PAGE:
Ustekinumab Approved to Treat Pediatric Patients With Active Psoriatic Arthritis


Ustekinumab is the first and only biologic that targets both cytokines interleukin (IL)-12 and IL-23.

The FDA has approved ustekinumab (Stelara; Johnson & Johnson) for the treatment of pediatric patients with active psoriatic arthritis (PsA).

Active PsA in pediatric patients is a rare disease that resembles adult PsA. It affects 5% to 8% of children and adolescents with chronic inflammatory arthritis, and symptoms often include joint inflammation and skin lesions. It can be particularly challenging to treat in younger populations and has a significant need for additional treatment options.

Ustekinumab is the first and only biologic that targets both cytokines interleukin (IL)-12 and IL-23, according to a press release. Two of the 4 indications for the drug now include pediatric patients, expanding its treatment profile since the first approval in 2009 for adults with moderate to severe plaque psoriasis.

Ustekinumab is a fully human monoclonal antibody that selectively inhibits both IL-12 and IL-23, which are believed to play a role in tempering the overactive inflammatory response in several autoimmune diseases. The drug is administered as a subcutaneous injection 4 times per year following 2 starter doses for pediatric patients 6 years of age and older with active PsA.

“We know active pediatric psoriatic arthritis is a challenging inflammatory disease given its rarity and that symptoms, such as swollen joints and skin lesions, can vary significantly in presentation and severity,” said Terence Rooney, MD, PhD, vice president of rheumatology and maternal fetal disease area at Janssen Research & Development, LLC, in the press release. “With this pediatric approval of Stelara, we’re pleased to help address the unmet needs of these young patients and provide physicians with a much-needed treatment option that has an established track record of safety and efficacy.”

The approval was based on pharmacokinetic data and extrapolation of the established efficacy and safety profile of ustekinumab in multiple phase 3 trials among adult and pediatric patients with moderate to severe plaque psoriasis, as well as adult patients with active PsA. Due to the limited availability of patients with pediatric psoriasis for inclusion in clinical trials, researchers used an extrapolation approach based on previous pharmacokinetic, efficacy, and safety observations from a population of pediatric patients with moderate to severe plaque psoriasis who also had active PsA, as well as adults with moderate to severe plaque psoriasis or active PsA.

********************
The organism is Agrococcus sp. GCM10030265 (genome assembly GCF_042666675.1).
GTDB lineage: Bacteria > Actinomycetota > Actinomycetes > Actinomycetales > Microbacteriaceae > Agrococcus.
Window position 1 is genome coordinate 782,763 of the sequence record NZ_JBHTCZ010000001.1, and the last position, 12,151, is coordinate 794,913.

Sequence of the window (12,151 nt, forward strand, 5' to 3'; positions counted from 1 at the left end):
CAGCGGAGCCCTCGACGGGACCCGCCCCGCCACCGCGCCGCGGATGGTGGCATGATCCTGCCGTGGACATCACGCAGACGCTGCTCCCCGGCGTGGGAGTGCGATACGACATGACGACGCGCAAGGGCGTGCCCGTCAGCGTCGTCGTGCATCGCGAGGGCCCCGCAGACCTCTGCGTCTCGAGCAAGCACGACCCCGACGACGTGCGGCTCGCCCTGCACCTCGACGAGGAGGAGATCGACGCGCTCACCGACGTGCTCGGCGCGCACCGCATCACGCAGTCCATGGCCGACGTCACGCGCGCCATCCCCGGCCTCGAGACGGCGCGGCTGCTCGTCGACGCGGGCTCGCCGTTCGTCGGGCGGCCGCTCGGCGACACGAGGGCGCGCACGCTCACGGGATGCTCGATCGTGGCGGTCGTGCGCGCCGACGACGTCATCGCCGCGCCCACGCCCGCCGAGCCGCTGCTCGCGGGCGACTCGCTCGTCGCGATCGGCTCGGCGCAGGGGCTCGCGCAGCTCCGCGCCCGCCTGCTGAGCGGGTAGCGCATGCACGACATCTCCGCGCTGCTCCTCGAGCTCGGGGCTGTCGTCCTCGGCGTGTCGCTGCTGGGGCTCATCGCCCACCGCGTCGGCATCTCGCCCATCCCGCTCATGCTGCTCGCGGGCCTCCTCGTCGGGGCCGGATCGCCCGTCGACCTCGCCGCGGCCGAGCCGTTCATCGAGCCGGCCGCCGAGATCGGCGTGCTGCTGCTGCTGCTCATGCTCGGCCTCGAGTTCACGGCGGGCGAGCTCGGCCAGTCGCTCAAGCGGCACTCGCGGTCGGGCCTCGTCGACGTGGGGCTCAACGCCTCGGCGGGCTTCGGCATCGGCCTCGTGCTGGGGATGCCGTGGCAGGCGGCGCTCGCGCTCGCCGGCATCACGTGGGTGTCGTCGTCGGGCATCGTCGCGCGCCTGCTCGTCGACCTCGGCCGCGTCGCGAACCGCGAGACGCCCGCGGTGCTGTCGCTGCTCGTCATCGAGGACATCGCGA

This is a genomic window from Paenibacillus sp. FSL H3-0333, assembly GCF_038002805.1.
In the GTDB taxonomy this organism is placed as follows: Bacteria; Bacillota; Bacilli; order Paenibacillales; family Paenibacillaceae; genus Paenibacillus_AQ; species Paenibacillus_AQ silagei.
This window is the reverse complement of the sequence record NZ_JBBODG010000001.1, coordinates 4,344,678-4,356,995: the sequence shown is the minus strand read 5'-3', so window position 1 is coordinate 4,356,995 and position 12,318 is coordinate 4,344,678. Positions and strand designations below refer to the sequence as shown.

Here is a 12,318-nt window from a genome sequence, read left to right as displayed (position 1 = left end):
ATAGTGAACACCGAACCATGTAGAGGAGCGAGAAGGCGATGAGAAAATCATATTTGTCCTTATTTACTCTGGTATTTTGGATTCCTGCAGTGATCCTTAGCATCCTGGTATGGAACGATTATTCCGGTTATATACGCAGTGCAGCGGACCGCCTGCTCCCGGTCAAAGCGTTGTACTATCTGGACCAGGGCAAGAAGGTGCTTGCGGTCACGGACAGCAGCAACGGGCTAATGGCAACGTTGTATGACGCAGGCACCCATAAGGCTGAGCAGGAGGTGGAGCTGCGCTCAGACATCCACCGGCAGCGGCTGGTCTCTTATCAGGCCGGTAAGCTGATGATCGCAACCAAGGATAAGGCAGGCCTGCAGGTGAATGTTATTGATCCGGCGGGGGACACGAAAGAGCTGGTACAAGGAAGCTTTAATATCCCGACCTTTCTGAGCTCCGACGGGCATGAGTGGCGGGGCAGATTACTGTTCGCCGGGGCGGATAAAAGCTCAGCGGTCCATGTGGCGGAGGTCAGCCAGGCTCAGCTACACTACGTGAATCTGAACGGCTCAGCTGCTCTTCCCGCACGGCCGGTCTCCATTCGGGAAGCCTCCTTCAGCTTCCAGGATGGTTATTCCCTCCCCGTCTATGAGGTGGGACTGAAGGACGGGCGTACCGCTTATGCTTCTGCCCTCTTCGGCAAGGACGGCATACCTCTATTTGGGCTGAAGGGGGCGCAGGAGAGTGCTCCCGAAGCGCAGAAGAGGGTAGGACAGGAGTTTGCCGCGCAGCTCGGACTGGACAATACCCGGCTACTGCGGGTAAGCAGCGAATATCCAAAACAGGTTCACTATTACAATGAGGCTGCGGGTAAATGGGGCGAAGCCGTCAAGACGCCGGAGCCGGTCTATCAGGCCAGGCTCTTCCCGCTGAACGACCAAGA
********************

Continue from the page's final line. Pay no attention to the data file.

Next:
An analysis of the data found that pharmacokinetic exposure of ustekinumab in these pediatric patients with active PsA was consistent with exposure in phase 3 clinical trials among pediatric plaque psoriasis patients without active PsA. It was also consistent with adult patients with moderate to severe plaque psoriasis or adult patients with active PsA, and data on common efficacy endpoints were similar in these pediatric plaque psoriasis patients with active PsA.

“The approval of Stelara for use in children 6 years of age and older with active psoriatic arthritis, which follows the 2020 approval for moderate to severe plaque psoriasis in this population, is complemented by more than 12 years of clinical trial and real-world evidence across all approved indications demonstrating the safety and efficacy of this biologic therapy,” said Jennifer Davidson, DO, vice president of immunology medical affairs at Janssen Scientific Affairs, LLC, in the press release.

Janssen is also working to improve access to ustekinumab through the Stelara withMe program, which includes comprehensive support and helps patients get started on the treatment and stay on track. The program provides information on insurance coverage, potential out-of-pocket costs, and treatment support, and also identifies options that may help make treatment more affordable, including a savings program for eligible patients.


Stelara (ustekinumab) Approved by the US Food and Drug Administration to Treat Pediatric Patients with Active Psoriatic Arthritis. News release. Johnson & Johnson; August 1, 2022. Accessed August 1, 2022.

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